Texas Employee Rights
By Danny Wash
Ihegword v. Harris County Hosp. Dist., 555 Fed. Appx. 372 2014 (5th Cir. 2014)
Fair Labor Standards Act (FSLA)- In this FLSA action, the district court granted summary judgment in favor of the employer because the employee failed to raise a genuine issue of material fact that the employer permitted the employee to work overtime hours for which he was not paid, as an unsubstantiated and speculative estimate of uncompensated overtime did not constitute evidence sufficient to show the amount and extent of that work as a matter of just and reasonable inference.
The FLSA mandates that no employer shall employ any of his employees for a workweek longer than forty hours unless such employee receives compensation for his employment in excess hours over forty at a rate not less than one and one-half times the regular rate at which he is employed. An employer who knows that an employee is working overtime cannot stand idly by and allow an employee to perform overtime work without proper compensation, even if the employee does not make a claim for the overtime compensation. If the employee fails to notify the employer or deliberately prevents the employer from acquiring knowledge of the overtime work, the employer’s failure to pay for the overtime hours is not a violation of 29 U.S.C.S. § 207
An employee bringing an action pursuant to the FLSA, based on unpaid overtime compensation, must first demonstrate that he has performed work for which he alleges he was not compensated. An employee has met his burden of proof if he proves that he has performed work for which he was improperly compensated and if he produces sufficient evidence to show the amount and extent of that work as a matter of just and reasonable inference. The burden shifts to the employer to come forward with evidence of the precise amount of work performed or with evidence to negate the reasonableness of the inference to be drawn from the employee’s evidence. If the employer fails to produce such evidence, the court may then award damages to the employee even though the result may only be approximate.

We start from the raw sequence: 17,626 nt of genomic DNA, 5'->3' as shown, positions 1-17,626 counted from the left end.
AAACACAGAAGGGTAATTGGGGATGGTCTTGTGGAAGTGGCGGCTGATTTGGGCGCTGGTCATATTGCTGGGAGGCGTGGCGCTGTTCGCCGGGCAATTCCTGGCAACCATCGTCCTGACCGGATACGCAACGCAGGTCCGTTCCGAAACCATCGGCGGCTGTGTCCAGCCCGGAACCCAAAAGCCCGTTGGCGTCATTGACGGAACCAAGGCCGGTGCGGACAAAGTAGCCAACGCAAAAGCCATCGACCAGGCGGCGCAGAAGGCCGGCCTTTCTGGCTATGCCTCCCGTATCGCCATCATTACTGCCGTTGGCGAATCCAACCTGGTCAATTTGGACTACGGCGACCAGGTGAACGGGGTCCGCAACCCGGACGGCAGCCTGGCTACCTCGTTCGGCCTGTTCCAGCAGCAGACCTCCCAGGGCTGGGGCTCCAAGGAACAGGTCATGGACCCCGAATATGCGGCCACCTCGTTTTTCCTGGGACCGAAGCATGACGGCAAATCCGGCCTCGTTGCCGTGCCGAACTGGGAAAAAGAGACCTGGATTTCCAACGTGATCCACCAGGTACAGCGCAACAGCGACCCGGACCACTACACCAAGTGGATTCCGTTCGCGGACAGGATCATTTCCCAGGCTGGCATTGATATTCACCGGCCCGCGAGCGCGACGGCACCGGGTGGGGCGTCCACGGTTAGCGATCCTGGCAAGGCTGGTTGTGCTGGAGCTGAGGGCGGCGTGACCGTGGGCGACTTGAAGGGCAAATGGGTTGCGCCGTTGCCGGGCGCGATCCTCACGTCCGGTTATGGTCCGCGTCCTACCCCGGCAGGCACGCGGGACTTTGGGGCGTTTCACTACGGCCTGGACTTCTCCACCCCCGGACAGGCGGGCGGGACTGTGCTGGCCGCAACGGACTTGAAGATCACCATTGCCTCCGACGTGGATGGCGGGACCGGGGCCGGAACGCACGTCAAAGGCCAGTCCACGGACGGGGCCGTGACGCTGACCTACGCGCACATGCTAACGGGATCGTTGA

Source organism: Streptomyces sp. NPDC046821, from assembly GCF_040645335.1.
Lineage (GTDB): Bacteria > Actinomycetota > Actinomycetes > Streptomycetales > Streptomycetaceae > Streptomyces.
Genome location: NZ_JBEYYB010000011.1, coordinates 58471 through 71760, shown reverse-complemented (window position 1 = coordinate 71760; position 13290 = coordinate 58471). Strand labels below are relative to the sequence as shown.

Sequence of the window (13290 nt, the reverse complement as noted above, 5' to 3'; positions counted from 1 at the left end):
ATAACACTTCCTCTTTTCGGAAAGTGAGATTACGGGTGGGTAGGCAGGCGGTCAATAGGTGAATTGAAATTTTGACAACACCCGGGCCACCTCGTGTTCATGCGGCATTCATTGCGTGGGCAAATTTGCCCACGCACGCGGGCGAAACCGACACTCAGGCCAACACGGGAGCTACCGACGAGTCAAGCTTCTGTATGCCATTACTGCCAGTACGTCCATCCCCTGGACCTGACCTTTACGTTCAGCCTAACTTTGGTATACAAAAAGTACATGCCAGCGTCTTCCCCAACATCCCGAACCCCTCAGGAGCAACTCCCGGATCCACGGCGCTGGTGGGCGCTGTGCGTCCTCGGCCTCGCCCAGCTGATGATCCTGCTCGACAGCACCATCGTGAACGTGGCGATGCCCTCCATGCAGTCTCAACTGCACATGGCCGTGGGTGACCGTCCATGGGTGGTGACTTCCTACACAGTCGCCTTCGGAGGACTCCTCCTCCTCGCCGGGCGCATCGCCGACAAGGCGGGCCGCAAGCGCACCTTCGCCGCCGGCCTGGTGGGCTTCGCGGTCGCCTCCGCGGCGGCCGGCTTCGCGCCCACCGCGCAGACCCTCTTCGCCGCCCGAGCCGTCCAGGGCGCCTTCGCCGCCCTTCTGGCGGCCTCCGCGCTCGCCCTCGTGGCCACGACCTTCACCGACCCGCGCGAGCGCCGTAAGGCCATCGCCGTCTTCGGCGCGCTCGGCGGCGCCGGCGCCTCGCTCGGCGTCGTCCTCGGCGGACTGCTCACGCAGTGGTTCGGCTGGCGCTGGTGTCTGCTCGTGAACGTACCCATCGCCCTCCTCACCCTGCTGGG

Crane v. Gore Design Completion, LTD, 2014 U.S. Dist. LEXIS 72780 (US. District Ct. Western District, San Antonio Division)
Family & Medical Leave Act (FMLA)- An employee allegedly fired in violation of the FMLA , 29 U.S.C.S. § 2601 et seq., produced sufficient evidence to present a jury question as to whether the 15-day deadline in 29 C.F.R. § 825.305(b) for health care provider certification should be tolled, given her efforts to obtain certification from her provider and her communication with her supervisor regarding her difficulties. Also, her failure to ever submit the FMLA certification was reasonable because she was fired shortly after the 15-day deadline, and the failure to provide it did not cause her leave to be unprotected. Because the employer did not offer a legitimate or nonretaliatory reason for terminating the employee, she was not required to prove pretext regarding Defendants’ stated reason for termination in order to show retaliation. Equitable tolling of the 15-day compliance period for a health care provider’s certification of leave under 29 C.F.R. § 825.305(b) of the FMLA requires that it not be practicable for an employee to return certification within 15 days. Courts focusing on practicability have looked to unique circumstances causing impracticability. Employers must be mindful that employees must rely on the cooperation of their health care providers. Therefore, employees should not be penalized for delays over which they have no control. While the Department of Labor regulations state that if an employee never produces a health care provider’s certification of leave, the leave is not FMLA leave, this regulation does not require that an employee submit certification if that employee is fired before the deadline to submit certification expires. Termination during the mandatory 15-day compliance period could itself be deemed an FMLA violation. By implication, if the deadline is expanded because of equitable tolling, termination within the expanded deadline could likewise be an FMLA violation.
Tex. Dep’t of Family & Protective Servs. v. Howard, 429 S.W.3d 782 (Tex. App. Dallas 2014)